When the reputation of bicycle racing hero Lance Armstrong came to grief during October, 2012 in revelations of the doping practices that enhanced years of results, the disappointment touched more than one celebrated athlete.
According to the report of the U.S. Anti-Doping Agency, Mr. Armstrong had the assistance of other team members, of couriers and medication dispensers as well as compliant partners in his bicycling, marketing, and foundation relationships. When Mr. Armstrong’s failings came to light, so did the intricate relationships of a cabal of team members and partners benefiting from the protection of Mr. Armstrong’s reputation.
New York Times columnist David Carr, in a October 29, 2012 article “Chasing Armstrong With Truth”, admired the persistence of a small group of athletes and bloggers who pressed and pressed for objective examination of the practices followed by Mr. Armstrong and all his allies.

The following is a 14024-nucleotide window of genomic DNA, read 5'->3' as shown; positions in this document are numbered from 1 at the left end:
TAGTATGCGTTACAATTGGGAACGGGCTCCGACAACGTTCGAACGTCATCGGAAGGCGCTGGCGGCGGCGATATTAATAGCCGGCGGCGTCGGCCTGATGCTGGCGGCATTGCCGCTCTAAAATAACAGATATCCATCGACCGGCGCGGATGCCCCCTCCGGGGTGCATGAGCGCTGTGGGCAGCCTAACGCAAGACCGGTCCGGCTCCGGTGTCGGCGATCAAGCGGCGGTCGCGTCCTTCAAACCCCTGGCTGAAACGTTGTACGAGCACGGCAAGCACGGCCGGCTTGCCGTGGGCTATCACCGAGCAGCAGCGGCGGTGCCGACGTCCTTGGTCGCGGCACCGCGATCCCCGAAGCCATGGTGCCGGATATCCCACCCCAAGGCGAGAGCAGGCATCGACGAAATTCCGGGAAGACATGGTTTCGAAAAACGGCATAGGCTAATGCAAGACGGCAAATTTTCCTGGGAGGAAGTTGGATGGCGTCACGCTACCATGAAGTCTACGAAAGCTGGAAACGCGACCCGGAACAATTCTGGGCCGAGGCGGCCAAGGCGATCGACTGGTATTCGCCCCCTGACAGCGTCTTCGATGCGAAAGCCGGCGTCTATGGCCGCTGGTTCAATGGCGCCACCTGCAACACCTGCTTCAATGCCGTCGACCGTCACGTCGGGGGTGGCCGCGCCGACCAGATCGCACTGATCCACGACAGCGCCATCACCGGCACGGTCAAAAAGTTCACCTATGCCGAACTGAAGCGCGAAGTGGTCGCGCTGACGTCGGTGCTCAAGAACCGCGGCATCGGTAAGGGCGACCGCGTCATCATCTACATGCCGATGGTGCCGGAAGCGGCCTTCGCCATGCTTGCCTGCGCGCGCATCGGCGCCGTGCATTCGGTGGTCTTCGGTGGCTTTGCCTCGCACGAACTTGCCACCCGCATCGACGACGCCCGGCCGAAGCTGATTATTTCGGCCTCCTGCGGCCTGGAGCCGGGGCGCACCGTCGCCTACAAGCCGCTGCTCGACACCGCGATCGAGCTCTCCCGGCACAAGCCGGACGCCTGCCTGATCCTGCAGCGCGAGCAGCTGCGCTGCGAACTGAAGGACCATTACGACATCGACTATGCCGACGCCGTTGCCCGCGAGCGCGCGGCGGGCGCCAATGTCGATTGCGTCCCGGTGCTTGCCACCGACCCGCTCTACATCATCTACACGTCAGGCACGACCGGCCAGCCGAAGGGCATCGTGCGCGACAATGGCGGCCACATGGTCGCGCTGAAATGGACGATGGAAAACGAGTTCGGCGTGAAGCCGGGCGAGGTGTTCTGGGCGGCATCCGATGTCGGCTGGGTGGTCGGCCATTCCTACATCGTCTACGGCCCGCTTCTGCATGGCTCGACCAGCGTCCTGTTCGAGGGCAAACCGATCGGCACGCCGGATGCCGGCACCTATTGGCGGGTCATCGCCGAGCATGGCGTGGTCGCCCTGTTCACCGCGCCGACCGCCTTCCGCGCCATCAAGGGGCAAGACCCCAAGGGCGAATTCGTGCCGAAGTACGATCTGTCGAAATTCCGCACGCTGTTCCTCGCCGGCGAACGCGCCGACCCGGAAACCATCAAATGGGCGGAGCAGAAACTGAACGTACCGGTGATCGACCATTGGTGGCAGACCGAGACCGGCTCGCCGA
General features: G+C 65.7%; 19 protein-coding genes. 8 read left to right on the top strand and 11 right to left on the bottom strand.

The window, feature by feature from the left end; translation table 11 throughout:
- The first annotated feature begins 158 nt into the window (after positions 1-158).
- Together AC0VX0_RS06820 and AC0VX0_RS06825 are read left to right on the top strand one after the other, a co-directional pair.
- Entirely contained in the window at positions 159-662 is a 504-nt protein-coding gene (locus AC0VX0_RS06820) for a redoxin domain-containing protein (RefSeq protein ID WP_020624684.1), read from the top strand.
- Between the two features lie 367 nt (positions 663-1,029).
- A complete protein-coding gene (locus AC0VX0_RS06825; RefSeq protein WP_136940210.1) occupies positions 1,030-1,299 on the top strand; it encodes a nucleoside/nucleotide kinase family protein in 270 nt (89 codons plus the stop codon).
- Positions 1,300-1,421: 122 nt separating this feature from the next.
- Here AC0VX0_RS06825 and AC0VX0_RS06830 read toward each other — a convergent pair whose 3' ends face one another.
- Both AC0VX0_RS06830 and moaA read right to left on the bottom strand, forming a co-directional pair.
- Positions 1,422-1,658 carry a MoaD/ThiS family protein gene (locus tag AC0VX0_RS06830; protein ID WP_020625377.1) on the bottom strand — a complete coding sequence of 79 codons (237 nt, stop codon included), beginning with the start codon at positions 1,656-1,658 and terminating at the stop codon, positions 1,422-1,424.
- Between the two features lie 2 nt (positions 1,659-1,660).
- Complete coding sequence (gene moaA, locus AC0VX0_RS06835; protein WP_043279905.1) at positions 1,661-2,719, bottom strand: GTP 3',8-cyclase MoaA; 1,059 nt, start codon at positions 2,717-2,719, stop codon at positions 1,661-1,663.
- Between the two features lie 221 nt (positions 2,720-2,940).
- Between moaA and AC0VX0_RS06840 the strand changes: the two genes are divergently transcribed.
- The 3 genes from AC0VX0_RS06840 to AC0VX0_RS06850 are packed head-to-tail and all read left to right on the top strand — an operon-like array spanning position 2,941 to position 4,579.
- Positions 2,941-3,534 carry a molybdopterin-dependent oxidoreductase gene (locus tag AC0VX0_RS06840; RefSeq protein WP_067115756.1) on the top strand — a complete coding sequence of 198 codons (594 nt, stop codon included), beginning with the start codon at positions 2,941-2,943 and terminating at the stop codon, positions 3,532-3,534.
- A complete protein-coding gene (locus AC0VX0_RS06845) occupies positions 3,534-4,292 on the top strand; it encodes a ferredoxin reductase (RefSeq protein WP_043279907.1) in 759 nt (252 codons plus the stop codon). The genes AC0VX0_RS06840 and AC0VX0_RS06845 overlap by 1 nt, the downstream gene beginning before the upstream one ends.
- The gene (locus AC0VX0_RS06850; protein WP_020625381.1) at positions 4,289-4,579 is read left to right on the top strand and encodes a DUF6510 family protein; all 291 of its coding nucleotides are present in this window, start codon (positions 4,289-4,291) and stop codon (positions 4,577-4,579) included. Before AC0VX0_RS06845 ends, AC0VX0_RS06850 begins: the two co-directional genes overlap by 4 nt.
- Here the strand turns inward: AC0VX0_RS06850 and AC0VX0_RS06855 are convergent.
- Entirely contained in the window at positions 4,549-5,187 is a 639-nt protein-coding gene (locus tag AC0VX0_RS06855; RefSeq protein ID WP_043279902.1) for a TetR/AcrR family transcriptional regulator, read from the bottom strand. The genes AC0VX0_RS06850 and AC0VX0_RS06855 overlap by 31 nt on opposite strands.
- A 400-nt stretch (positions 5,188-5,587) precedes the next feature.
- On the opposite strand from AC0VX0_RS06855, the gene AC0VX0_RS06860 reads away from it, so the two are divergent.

In sports and in corporate life, isn’t there always a cabal? Aren’t there always subordinates making meeting arrangements and knowing little secrets? Partners who become engaged in prolonging a ruse? Observers who simply become used to the normality of actions that once seemed bizarre and dishonest?
Something similar may be occurring in the unraveling of a BBC cocoon surrounding a deceased television host now broadly accused of decades of predatory sexual behavior. What began as interest in the late Jimmy Savile spreads each day into an examination of the reasons for BBC neglect of accusations and, recently, for BBC squelching of a news program dealing with the suspicions.
If the pattern of such tragedy holds, there will be a pattern. After the fall of a titan such as golfer Tiger Woods or CEO Mark Hurd, those who sift through the facts of a disappointment find more than the titan coming to light. (posted October 29, 2012)